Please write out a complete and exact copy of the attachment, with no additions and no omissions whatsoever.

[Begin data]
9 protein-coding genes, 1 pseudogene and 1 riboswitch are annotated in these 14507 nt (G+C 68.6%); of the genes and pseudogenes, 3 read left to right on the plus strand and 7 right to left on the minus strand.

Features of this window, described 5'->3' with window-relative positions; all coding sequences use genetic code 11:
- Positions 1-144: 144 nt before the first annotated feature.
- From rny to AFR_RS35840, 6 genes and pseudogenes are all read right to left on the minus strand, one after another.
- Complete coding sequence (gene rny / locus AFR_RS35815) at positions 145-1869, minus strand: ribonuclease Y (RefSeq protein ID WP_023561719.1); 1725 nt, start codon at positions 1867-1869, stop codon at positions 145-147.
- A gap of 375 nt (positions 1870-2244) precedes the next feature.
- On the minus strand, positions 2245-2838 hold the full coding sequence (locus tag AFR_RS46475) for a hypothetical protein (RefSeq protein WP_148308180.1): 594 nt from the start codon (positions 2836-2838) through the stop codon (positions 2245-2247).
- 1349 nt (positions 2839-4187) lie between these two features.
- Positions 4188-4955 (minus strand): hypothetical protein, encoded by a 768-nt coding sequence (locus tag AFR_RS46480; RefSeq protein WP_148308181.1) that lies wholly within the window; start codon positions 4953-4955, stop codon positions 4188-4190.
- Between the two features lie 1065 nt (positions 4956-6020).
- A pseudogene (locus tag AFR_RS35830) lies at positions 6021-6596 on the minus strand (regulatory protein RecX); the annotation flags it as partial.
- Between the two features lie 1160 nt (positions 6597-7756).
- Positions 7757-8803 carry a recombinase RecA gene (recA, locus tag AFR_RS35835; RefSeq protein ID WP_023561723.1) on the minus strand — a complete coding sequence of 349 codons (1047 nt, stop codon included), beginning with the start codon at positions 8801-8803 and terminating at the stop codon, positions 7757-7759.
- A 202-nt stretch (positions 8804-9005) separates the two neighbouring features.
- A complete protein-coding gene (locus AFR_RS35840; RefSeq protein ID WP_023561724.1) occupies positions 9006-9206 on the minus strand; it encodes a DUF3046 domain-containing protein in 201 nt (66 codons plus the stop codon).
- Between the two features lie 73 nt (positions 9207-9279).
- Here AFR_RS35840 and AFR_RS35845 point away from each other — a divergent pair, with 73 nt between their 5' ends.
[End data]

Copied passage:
9 protein-coding genes, 1 pseudogene and 1 riboswitch are annotated in these 14507 nt (G+C 68.6%); of the genes and pseudogenes, 3 read left to right on the plus strand and 7 right to left on the minus strand.

Features of this window, described 5'->3' with window-relative positions; all coding sequences use genetic code 11:
- Positions 1-144: 144 nt before the first annotated feature.
- From rny to AFR_RS35840, 6 genes and pseudogenes are all read right to left on the minus strand, one after another.
- Complete coding sequence (gene rny / locus AFR_RS35815) at positions 145-1869, minus strand: ribonuclease Y (RefSeq protein ID WP_023561719.1); 1725 nt, start codon at positions 1867-1869, stop codon at positions 145-147.
- A gap of 375 nt (positions 1870-2244) precedes the next feature.
- On the minus strand, positions 2245-2838 hold the full coding sequence (locus tag AFR_RS46475) for a hypothetical protein (RefSeq protein WP_148308180.1): 594 nt from the start codon (positions 2836-2838) through the stop codon (positions 2245-2247).
- 1349 nt (positions 2839-4187) lie between these two features.
- Positions 4188-4955 (minus strand): hypothetical protein, encoded by a 768-nt coding sequence (locus tag AFR_RS46480; RefSeq protein WP_148308181.1) that lies wholly within the window; start codon positions 4953-4955, stop codon positions 4188-4190.
- Between the two features lie 1065 nt (positions 4956-6020).
- A pseudogene (locus tag AFR_RS35830) lies at positions 6021-6596 on the minus strand (regulatory protein RecX); the annotation flags it as partial.
- Between the two features lie 1160 nt (positions 6597-7756).
- Positions 7757-8803 carry a recombinase RecA gene (recA, locus tag AFR_RS35835; RefSeq protein ID WP_023561723.1) on the minus strand — a complete coding sequence of 349 codons (1047 nt, stop codon included), beginning with the start codon at positions 8801-8803 and terminating at the stop codon, positions 7757-7759.
- A 202-nt stretch (positions 8804-9005) separates the two neighbouring features.
- A complete protein-coding gene (locus AFR_RS35840; RefSeq protein ID WP_023561724.1) occupies positions 9006-9206 on the minus strand; it encodes a DUF3046 domain-containing protein in 201 nt (66 codons plus the stop codon).
- Between the two features lie 73 nt (positions 9207-9279).
- Here AFR_RS35840 and AFR_RS35845 point away from each other — a divergent pair, with 73 nt between their 5' ends.